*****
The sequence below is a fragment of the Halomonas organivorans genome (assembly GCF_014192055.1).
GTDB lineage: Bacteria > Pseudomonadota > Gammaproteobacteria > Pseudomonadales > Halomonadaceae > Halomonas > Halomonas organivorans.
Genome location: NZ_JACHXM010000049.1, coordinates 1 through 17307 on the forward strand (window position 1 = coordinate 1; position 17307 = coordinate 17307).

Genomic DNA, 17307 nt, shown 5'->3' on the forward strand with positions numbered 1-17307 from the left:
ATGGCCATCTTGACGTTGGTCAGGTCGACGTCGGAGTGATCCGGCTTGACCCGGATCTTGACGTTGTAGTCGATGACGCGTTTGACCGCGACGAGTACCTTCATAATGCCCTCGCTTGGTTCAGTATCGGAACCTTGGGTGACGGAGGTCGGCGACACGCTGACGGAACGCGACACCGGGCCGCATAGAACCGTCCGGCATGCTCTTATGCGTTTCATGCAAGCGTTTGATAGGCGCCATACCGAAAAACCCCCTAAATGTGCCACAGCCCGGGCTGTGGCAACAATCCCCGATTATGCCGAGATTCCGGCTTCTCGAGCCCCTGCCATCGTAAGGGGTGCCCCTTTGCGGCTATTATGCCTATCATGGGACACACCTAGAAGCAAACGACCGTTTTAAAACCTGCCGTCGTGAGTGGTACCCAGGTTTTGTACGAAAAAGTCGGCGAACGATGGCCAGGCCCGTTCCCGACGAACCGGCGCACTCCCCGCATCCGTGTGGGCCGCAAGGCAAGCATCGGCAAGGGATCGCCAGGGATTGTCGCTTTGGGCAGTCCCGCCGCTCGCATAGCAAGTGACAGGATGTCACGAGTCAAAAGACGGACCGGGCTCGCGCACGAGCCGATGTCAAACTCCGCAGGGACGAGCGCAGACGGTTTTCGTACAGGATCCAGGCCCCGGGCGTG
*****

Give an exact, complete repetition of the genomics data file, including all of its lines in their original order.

The sequence below is a fragment of the Halomonas organivorans genome (assembly GCF_014192055.1).
GTDB lineage: Bacteria > Pseudomonadota > Gammaproteobacteria > Pseudomonadales > Halomonadaceae > Halomonas > Halomonas organivorans.
Genome location: NZ_JACHXM010000049.1, coordinates 1 through 17307 on the forward strand (window position 1 = coordinate 1; position 17307 = coordinate 17307).

Genomic DNA, 17307 nt, shown 5'->3' on the forward strand with positions numbered 1-17307 from the left:
ATGGCCATCTTGACGTTGGTCAGGTCGACGTCGGAGTGATCCGGCTTGACCCGGATCTTGACGTTGTAGTCGATGACGCGTTTGACCGCGACGAGTACCTTCATAATGCCCTCGCTTGGTTCAGTATCGGAACCTTGGGTGACGGAGGTCGGCGACACGCTGACGGAACGCGACACCGGGCCGCATAGAACCGTCCGGCATGCTCTTATGCGTTTCATGCAAGCGTTTGATAGGCGCCATACCGAAAAACCCCCTAAATGTGCCACAGCCCGGGCTGTGGCAACAATCCCCGATTATGCCGAGATTCCGGCTTCTCGAGCCCCTGCCATCGTAAGGGGTGCCCCTTTGCGGCTATTATGCCTATCATGGGACACACCTAGAAGCAAACGACCGTTTTAAAACCTGCCGTCGTGAGTGGTACCCAGGTTTTGTACGAAAAAGTCGGCGAACGATGGCCAGGCCCGTTCCCGACGAACCGGCGCACTCCCCGCATCCGTGTGGGCCGCAAGGCAAGCATCGGCAAGGGATCGCCAGGGATTGTCGCTTTGGGCAGTCCCGCCGCTCGCATAGCAAGTGACAGGATGTCACGAGTCAAAAGACGGACCGGGCTCGCGCACGAGCCGATGTCAAACTCCGCAGGGACGAGCGCAGACGGTTTTCGTACAGGATCCAGGCCCCGGGCGTG